Broadband Tuner merely tweaks the settings of three network parameters inside the Mac OS X kernel -- something anyone who has a little bit of experience with going 'under the hood' can do.

The problem is simple: The TCP/IP network stack in OS X is tuned for the best throughput on slow network connections, such as dialup or low-speed IDSL. On faster networks, OS X doesn't wring the maximum speed possible from the connection because the settings are not optimized for it.

Here's a good explanation of what's going on. When your program opens up a network connection, imagine that it has set up a whole bunch of people who take data packets -- we'll use buckets in this analogy -- and pass them along from one to another until they reach their destination.

So when your program sends some data, it starts handing buckets to the first person in line -- the socket buffer handler. He's got a bunch of storage spots--a buffer, in computer-speak--he can use to put buckets. If he's got a place to put your bucket, he does so; else he holds onto it until a spot opens up. If his hands aren't free, he won't accept another bucket, and your program has to wait until he can store the bucket. The amount of space he has for buckets is controlled by the kern.ipc.maxsockbuf parameter.

While the socket buffer handler is busy filling spots with buckets, there's another guy that lives in the TCP/IP network part of the kernel who's taking buckets from all the socket buffers of all the active network connections, enclosing them in waterproof cases, affixing a shipping label on them, and putting them into storage spots in the TCP sendspace buffer. If he runs out of storage spots for packaged buckets, he stops taking them from socket buffers until spots free up. The amount of space he has for packaged buckets is controlled by the net.inet.tcp.sendspace parameter.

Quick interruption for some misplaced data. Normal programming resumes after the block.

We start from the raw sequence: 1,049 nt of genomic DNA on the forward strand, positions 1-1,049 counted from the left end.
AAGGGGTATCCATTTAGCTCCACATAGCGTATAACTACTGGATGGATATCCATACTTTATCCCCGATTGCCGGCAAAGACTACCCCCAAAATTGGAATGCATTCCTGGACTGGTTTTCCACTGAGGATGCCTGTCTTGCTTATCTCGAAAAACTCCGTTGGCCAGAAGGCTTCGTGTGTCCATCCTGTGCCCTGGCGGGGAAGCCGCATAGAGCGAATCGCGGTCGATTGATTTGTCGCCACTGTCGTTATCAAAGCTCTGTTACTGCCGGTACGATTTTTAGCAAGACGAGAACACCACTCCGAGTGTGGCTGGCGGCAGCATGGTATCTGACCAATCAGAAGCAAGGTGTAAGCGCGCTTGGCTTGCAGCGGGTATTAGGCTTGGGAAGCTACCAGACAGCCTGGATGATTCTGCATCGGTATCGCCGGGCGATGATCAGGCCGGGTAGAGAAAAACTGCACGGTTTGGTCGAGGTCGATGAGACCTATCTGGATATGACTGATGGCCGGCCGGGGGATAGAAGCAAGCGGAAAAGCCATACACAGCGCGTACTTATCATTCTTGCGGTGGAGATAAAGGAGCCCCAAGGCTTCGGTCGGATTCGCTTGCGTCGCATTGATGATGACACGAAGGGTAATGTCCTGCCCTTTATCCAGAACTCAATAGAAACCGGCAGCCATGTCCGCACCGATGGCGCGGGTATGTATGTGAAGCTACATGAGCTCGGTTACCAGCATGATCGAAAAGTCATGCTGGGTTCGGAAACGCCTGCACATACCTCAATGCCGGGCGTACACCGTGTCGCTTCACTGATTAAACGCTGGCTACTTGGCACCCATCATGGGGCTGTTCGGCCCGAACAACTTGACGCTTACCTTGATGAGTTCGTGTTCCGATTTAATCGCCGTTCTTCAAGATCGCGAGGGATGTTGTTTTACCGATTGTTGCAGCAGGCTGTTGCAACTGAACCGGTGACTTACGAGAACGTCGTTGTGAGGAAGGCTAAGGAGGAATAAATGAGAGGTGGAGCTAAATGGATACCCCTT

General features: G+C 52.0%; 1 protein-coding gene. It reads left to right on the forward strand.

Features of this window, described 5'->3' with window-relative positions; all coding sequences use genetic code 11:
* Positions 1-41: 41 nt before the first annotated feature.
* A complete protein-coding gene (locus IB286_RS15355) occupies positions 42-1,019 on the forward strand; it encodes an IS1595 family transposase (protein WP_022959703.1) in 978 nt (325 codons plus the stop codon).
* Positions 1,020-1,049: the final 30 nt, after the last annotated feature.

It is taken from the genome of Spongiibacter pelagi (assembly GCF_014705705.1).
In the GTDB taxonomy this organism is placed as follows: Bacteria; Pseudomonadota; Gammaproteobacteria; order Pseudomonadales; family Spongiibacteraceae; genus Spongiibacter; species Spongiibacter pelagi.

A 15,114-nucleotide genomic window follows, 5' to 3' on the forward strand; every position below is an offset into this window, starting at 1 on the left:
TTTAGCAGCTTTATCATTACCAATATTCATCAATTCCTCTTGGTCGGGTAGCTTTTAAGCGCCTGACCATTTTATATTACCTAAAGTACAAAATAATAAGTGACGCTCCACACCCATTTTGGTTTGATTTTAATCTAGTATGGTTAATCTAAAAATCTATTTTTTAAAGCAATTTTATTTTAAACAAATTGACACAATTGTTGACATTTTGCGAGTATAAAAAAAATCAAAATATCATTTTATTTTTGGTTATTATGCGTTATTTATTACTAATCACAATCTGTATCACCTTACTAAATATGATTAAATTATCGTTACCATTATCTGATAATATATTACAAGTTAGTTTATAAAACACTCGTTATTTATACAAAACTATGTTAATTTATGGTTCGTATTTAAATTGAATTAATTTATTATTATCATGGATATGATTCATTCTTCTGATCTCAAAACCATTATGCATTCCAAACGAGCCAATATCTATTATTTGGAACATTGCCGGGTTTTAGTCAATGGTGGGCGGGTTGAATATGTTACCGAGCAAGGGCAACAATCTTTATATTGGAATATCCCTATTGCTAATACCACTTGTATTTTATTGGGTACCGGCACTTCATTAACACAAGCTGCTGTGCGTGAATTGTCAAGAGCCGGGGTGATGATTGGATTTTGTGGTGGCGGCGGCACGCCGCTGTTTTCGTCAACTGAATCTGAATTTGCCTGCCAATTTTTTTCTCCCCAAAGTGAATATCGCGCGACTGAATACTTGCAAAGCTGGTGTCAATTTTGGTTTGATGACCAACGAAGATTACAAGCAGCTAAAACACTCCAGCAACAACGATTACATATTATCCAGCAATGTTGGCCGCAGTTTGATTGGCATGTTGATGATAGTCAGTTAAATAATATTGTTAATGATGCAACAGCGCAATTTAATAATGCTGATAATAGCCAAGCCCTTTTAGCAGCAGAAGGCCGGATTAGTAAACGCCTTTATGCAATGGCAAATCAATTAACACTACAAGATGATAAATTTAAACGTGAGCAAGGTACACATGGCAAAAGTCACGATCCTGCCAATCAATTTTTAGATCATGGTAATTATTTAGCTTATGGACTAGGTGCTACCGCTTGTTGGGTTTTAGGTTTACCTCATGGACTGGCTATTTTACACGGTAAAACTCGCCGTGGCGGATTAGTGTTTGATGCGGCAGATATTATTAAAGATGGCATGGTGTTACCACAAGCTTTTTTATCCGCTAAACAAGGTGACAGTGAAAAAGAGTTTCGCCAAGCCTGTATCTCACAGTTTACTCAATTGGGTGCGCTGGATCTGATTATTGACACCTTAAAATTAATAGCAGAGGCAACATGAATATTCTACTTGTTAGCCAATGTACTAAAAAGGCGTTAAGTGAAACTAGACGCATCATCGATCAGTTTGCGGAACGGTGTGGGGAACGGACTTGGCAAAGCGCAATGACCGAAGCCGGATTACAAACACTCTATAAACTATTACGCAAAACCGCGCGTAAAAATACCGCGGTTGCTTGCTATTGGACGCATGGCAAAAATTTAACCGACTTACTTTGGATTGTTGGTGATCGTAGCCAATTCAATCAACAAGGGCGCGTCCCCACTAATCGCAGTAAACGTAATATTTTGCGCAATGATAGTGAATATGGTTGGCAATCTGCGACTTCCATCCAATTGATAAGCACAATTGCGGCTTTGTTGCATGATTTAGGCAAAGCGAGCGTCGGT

Finally, a guy that lives in your network connection takes the packaged buckets out of the sendspace buffer and puts them on a conveyor belt leading out of your system and onto the Internet. The speed at which he can put packets onto the conveyor belt depends on a number of factors, but the biggest one is the speed of the belt. Slow connections have slow conveyor belts; faster ones have faster belts, naturally.

The same exact thing happens in reverse when receiving packaged buckets: they are placed by the guy in the network connection into the receiving buffer (whose size is controlled by the parameter net.inet.tcp.recvspace), where they are removed, unpacked, and placed in the destination socket buffer by the socket buffer handler, and then finally handed to the program that wants to receive data.